Some custom decals were printed that are placed on the remote control with custom button graphics. This is not necassary but makes it a lot easier to use. The template for the 24-key(4x6 keys) is available.

Step 3: Firmware Details and Programming

The firmware is written in Assembly for the PIC12 series of processors. Assembly was required to achieve the required code efficiency using a relatively low powered(and cheap) microcontrollers. The project files include a MPLABX project and it utilizes the standard MPASM compiler.

As mentioned on step 1, this device simply reads the incoming NEC protocol based commands and converts them into standard 8-N-1 serial bytes that is easily readable by connected devices such as PICs, Arduninos, or other serial/COM based devices.

Code Flow:

Pretty simple overall but complicated to look at. Both the modulated and demodulated signal is read and timed through interrupts. When complete command codes have been correctly received the firmware sets a flag for the received command codes to be converted into serial bytes and sent out the device's UART.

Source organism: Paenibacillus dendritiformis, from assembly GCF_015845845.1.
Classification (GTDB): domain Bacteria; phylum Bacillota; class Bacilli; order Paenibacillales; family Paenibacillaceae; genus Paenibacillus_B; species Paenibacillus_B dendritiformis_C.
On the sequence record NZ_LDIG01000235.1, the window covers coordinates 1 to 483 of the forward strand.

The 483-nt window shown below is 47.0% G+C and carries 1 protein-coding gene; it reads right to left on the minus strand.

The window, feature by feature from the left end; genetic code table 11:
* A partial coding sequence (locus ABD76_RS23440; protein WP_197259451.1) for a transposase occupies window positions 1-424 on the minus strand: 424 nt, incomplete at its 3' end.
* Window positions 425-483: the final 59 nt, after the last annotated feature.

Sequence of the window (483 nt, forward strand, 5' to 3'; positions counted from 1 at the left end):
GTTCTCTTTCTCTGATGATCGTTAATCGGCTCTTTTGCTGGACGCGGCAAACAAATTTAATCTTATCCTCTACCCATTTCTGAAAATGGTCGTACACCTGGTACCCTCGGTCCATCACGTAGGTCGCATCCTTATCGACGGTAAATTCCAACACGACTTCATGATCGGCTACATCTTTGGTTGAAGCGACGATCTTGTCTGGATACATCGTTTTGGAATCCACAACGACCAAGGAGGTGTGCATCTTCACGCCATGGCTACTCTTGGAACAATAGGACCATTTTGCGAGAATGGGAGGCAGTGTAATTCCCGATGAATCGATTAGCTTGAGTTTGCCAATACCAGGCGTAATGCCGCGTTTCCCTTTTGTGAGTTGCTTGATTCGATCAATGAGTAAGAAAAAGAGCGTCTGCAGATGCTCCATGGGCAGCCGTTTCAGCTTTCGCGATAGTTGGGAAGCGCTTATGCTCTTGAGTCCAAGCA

Usage Selection:

This device has two solder jumpers that can be used to define the devices usage. The BAUD jumper selects either slow or fast baud rate, which is set by default to 19,200 and 250,000. The firmware can be easily altered to use different baud rates. The CONFIG jumper is used to select if the device should expect to receive a modulated or demodulated signal. Both are described in more detail on the Data Sheet.

Step 4: Host Interface Details

The Host device can be anything with a TTL(3.3v or 5v) level serial port(UART). Anything like a FTDI, PIC, Arduino, ATMEL, etc can be used to interface with this device.

The project files has a TXT file with the example C code. While the code is written for XC16 and PIC24F processors, the syntax is fairly generic so porting to your language/compiler of choice should be trivial.

If you do write/modify the code for your own and would like to share it, message me and I will get it posted here.

Step 5: Completion and Usage

While this device was made to upgrade legacy NLED controllers for compatibility with infrared remotes. It could have many other uses with other devices, especially those that don't have the processing overhead to time and decode the NEC remote protocol. Receiving a string of serial bytes is fast and easy for most processors.

NLED controllers and software are in constantly improved and updated. Contact with any feature requests or bug reports.

Thanks for reading, please visit for Made In The USA LED Controllers and LED Products. Or find more projects that utilize NLED products on our Instructables Profile or the Projects Page on our website.

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NLED is available for embedded programming, firmware design, hardware design, LED projects, product design, and consultation. Please Contact Us to discuss your project.